"All organizations are ultimately people that need a guiding light; something they can embrace as their vision, making them proud. This needs to be inspiring and culturally consistent with the society in which they are a part of. Granularity and a strong focus on execution are necessary to obtain sustainable change, but alone are not sufficient. A strong and culturally consistent vision for people to feel inspired by is needed too."
Erik leads goetzpartners' Middle East region. For nearly 25 years he has been an advisor to both the telecommunications and financial services industries. In 1999, he founded Sense Strategy, a London-based advisory boutique. He is known in the industry for performing the world's first scientific calculation to ascertain the effect of broadband speed upgrades on GDP.
Erik has held partner and senior management positions at Arthur D. Little, where he led the telecommunications and financial services practices for the Nordic Region. He was also involved with advising the world's largest equipment vendor across their footprint on socioeconomic development and the role of ICT in society, and he helped TeliaSonera digitally transform its home market.
Erik moved on to head operational consulting for Analysys Mason in Dubai, a global consulting and research firm specializing in telecoms, media and digital transformation and services, where he led the Middle East and Global Performance Improvement practice. Erik carried this expertise in the Middle East to goetzpartners.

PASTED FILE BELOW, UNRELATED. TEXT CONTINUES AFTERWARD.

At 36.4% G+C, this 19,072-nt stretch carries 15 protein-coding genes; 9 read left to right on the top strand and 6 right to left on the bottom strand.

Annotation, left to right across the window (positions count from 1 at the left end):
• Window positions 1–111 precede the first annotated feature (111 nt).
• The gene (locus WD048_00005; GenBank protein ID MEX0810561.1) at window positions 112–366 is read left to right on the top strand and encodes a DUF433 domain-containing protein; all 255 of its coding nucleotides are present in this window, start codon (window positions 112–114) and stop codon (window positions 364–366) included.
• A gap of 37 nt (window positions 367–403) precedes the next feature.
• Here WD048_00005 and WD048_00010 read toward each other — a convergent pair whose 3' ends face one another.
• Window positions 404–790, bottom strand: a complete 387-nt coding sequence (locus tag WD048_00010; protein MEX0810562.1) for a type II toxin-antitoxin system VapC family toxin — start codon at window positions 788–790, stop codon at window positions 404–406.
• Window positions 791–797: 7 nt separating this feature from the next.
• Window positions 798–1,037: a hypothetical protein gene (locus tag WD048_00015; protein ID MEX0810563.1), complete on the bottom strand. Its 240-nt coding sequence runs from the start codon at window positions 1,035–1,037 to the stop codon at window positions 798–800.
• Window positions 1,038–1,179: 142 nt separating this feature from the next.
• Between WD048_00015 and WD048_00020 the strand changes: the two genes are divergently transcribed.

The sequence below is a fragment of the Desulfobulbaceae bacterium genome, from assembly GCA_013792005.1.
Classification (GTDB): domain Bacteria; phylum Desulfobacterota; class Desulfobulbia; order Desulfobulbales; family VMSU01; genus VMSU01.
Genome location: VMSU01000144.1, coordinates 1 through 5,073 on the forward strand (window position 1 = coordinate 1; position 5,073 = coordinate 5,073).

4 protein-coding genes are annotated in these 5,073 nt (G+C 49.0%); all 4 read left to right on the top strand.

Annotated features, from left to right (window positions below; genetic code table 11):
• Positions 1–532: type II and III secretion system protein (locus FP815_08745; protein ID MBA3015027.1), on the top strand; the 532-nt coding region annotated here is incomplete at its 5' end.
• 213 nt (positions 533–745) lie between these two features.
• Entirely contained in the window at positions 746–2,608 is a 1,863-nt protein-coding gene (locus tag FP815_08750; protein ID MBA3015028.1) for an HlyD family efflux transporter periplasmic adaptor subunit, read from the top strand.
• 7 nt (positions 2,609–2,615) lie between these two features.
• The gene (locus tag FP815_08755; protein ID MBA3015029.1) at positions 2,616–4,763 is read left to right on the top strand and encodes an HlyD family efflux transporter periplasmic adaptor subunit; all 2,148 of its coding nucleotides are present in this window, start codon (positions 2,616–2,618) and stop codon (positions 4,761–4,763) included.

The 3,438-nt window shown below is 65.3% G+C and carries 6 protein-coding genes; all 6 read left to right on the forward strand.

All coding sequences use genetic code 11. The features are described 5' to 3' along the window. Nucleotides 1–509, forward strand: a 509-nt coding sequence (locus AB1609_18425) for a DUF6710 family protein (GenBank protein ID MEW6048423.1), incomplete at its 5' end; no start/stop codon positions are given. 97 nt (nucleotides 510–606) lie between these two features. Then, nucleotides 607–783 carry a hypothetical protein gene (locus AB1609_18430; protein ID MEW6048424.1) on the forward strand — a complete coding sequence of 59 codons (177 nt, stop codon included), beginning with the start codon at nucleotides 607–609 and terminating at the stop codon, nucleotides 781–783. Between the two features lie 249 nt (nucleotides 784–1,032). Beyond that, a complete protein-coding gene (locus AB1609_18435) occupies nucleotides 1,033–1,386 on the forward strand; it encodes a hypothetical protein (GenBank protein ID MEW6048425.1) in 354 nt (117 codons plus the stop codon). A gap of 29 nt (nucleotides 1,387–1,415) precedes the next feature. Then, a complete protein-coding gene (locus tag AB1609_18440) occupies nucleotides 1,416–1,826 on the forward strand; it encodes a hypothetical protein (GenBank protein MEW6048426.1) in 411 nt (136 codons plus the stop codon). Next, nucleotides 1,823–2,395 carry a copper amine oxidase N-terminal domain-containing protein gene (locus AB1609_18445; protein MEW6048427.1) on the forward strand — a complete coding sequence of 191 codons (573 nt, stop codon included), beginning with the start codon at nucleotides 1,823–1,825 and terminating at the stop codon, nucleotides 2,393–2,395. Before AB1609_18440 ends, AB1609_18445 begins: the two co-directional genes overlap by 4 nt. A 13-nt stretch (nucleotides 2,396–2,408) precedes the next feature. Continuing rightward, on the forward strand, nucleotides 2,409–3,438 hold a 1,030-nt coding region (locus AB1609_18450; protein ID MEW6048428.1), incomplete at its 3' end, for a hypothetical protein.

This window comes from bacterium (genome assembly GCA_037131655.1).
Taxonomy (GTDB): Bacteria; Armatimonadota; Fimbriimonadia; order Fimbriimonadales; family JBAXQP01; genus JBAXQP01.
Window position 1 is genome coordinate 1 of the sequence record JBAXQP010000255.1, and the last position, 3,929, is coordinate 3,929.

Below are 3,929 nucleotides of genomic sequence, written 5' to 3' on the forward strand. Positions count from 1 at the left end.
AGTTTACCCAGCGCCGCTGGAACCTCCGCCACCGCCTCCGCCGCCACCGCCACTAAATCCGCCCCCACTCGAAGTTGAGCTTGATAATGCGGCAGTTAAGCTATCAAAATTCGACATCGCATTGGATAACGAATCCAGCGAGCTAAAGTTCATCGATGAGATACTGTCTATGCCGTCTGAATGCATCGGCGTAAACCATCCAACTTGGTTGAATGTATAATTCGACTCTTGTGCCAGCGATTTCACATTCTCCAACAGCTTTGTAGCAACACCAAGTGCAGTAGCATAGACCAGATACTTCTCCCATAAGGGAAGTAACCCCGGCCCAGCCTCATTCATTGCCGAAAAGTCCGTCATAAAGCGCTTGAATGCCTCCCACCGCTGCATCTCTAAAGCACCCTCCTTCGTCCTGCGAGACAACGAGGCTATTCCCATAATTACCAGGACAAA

The benefits of digitization have a profound effect on specific areas of business, according to Erik, which include generating revenue and also connecting with customers. Digitization provides the ability to create greater customization, he says. Another key aspect of digitization is the way it can empower businesses to offer bespoke products and services in an industrialized manner.
"Think of Amazon, for example. The way that Amazon distributes books around the world is completely industrialized. But at the same time, when you order a book from Amazon online, it remembers your previous transactions to understand what you are interested in and it will showcase items to you that you are potentially interested in. In this way, Amazon can sell niche products via mass distribution," Erik explained. "This is what digitization has opened up, and the ICT industry is the enabler of this."
With nearly 25 years experience as an advisor to the telecom industry, Erik reflects on the past decades and today. There are aspects that are "relatively the same" and also areas that are "radically different," said Erik, who was involved with some of the very first mobile virtual network operators (MNVOs) in the world, witnessing the birth of the world's first internet bank and the switching on of 4G networks which began in Sweden and Norway.
He recalls the liberalization that emerged during the early years of his career. He also reflected on a cover of The Economist which published a story about "the end of the telco" before the end of the millennium as IP telephony emerged. "There's a lot of talk about radical change in 2017, where people say that everything is going to change and that telcos need to radically transform," he said. "This is true, but there is always a need for the superior connectivity that operators provide."